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Bryce Hospital group seeks historical preservation

Since it opened in 1861, Bryce Hospital, then known as the Alabama Insane Hospital, has been an imposing structure midst a wide expanse of green lawn and graceful trees, its white dome visible for many miles.

Unfortunately, along with its host city, Bryce became a household word across Alabama, a target of jokes made by those threatening good-humoredly or otherwise to have a loved one committee to the institution. “We’ll have to take you to Tuscaloosa.”

At a deeper level, Bryce history is a paradox, having been the scene of the very best in mental health care mid-19th century, offering humane care when other hospitals used close confinement, shackles and harsh treatment. At the other end of the spectrum, a century later, it found itself underfunded by the state, housing more than 5,000 patients in a facility built for a few hundred. Very little, if any, treatment was offered.

The institution had prevailed even during the post-Civil War Reconstruction period, supporting itself through patient farming of its own food. It was respected, even copied, nationwide. A century later its terrible condition brought about the Wyatt v Stickney civil rights trial which led Federal Judge Frank Johnson to rule that patients could not be confined without treatment, a landmark decision which became a catalyst for similar decisions across the country.

In recent months, Bryce has made headlines because its grounds encompass 188 acres next door to an expanding University of Alabama. The UA wants the large tract of land which lies between the original campus and the school’s medical complex.

Studies have been made for the best solution for all sides, primarily for top patient care in a new facility, but also for the best use the University might find. In the midst of this, in April 2008, John Houston, state mental health commissioner, created the Bryce Hospital Historic Preservation Committee, filling it with individuals who had links to the hospital, charging it to find ways of preserving the historic elements of Bryce.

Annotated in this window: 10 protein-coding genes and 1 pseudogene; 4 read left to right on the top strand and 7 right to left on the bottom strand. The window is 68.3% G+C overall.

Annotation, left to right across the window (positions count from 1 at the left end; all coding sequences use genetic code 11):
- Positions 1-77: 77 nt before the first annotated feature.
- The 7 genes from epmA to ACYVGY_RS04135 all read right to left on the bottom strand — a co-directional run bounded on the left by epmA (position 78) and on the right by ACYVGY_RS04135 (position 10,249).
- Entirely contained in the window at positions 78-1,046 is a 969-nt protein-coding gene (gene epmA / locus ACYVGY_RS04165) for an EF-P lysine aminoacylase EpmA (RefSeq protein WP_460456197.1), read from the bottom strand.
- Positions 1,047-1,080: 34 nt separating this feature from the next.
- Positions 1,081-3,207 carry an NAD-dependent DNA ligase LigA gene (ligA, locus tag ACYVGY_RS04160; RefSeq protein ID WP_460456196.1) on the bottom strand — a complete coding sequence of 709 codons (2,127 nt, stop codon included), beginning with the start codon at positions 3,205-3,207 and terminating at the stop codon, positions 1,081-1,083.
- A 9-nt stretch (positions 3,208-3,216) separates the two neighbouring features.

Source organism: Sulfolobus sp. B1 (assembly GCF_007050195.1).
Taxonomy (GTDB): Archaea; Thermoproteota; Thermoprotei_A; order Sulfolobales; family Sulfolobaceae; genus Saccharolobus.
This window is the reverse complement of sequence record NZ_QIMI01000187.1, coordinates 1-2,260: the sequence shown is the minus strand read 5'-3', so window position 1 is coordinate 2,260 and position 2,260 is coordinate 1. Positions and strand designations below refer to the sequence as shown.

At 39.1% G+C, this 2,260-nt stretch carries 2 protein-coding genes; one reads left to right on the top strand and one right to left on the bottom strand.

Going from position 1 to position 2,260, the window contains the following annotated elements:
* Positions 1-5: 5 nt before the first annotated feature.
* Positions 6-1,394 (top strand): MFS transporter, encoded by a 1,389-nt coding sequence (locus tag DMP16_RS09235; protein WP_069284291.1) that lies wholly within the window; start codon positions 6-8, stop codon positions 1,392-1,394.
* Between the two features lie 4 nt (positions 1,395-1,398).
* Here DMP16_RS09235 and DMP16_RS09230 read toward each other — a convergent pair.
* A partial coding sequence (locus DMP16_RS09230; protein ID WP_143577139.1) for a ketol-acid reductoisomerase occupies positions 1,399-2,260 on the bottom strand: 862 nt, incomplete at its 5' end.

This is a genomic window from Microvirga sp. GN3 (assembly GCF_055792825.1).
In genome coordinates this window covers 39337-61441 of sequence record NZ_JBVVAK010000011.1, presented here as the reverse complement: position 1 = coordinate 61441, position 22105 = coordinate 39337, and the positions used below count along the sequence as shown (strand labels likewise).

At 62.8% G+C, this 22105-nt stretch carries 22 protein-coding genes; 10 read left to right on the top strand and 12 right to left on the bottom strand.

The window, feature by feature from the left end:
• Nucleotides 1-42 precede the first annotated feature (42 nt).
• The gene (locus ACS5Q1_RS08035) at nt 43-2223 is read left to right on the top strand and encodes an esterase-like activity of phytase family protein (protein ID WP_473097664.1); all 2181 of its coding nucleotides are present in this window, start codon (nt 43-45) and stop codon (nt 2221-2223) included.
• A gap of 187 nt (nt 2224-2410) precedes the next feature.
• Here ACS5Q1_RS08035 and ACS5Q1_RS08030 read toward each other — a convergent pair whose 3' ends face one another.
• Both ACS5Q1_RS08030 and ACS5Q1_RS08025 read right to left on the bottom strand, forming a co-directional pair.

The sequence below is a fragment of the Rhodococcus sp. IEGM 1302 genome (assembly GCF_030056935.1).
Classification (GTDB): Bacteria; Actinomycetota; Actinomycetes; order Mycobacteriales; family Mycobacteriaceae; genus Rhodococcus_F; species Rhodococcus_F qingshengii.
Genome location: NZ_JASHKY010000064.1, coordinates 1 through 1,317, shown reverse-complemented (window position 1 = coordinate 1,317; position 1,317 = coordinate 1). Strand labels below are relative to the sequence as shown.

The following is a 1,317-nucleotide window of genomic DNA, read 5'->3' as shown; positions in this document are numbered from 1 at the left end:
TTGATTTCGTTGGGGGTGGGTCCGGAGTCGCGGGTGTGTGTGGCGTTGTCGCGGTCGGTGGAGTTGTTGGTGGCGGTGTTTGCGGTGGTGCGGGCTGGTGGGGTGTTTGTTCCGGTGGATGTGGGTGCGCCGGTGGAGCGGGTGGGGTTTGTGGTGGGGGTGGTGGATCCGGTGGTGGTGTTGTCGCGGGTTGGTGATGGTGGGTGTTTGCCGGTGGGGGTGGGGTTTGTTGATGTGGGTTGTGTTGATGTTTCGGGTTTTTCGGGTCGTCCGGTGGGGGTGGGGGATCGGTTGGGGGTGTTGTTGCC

The group is seeking to get the largely unknown full message about the hospital across the state and beyond.

In 1847-49, Dorothea Dix, national advocate for humane mental health treatment, and State Senator Robert Jemison urged the legislature to create such a facility. Mr. Jemison lobbied for it to be built in his hometown and the bill was enacted in 1852.

The structure was state-of-the-art for mental hospitals, the vision of Thomas Kirkbride, designed by architect Samuel Sloan with the intention that the building would be part of the treatment. Instead of cells, patients were housed in private rooms in pleasant surroundings.

The first patients were admitted in 1861, the year that the Civil War started, and Dr. Peter Bryce was hired as its first superintendent because of his therapies fostering moral treatment. He led the hospital through pace-setting therapies respected everywhere. At his death in 1892, the hospital was named for him.

Plagued by lack of state funds during the early 20th century, by 1960 it received in some years only $3 per day per patient. At that time the hospital population had soared to 5,000, in a complex designed for a few hundred, many of the patients being simply warehoused with little or no treatment. A probate judge could have people committed by families who simply could not cope with their loved ones.

By 1971, neglect and sometimes abuse, brought about the Wyatt v Stickney case and patients were ordered released by Judge Johnson, a ruling which set the pace for psychiatric care across the country.

While negotiations are ongoing, Houston’s advisory body would like to see the venerable old building preserved, used by the University, and reserving a small portion for a museum of mental health for tourism and research.

Chaired by Dr. Thomas Hobbs, executive director of a Jefferson County community mental health center, the group says antiques, old portraits and other artifacts once gracing the hospital buildings are scattered across the state, along with patient-made furniture and handwork. They think it is possible for a myriad of Bryce artifacts to be returned for potential display in the museum, including old pictures, diplomas from the erstwhile Bryce nursing school, historical documents, clinical uniforms and other pertinent objects.

Last summer, Steve Davis was hired as Bryce Hospital historian to facilitate preservation of documents and to seek artifacts and information for a museum. He has been speaking at meetings across the state to help educate the public about importance of Bryce preservation.

For now, committee members are planning a public even on Bryce grounds on October 6, to enhance respect for patient cemeteries where thousands are buried.

For more information, contact historian Steve Davis at 205-759-0711 or online at steve.davis@bryce.mh.alabama.gov or Dr. John Zeigler at the Alabama Dept. of Mental Health, Public Information Office, at 334-242-3417.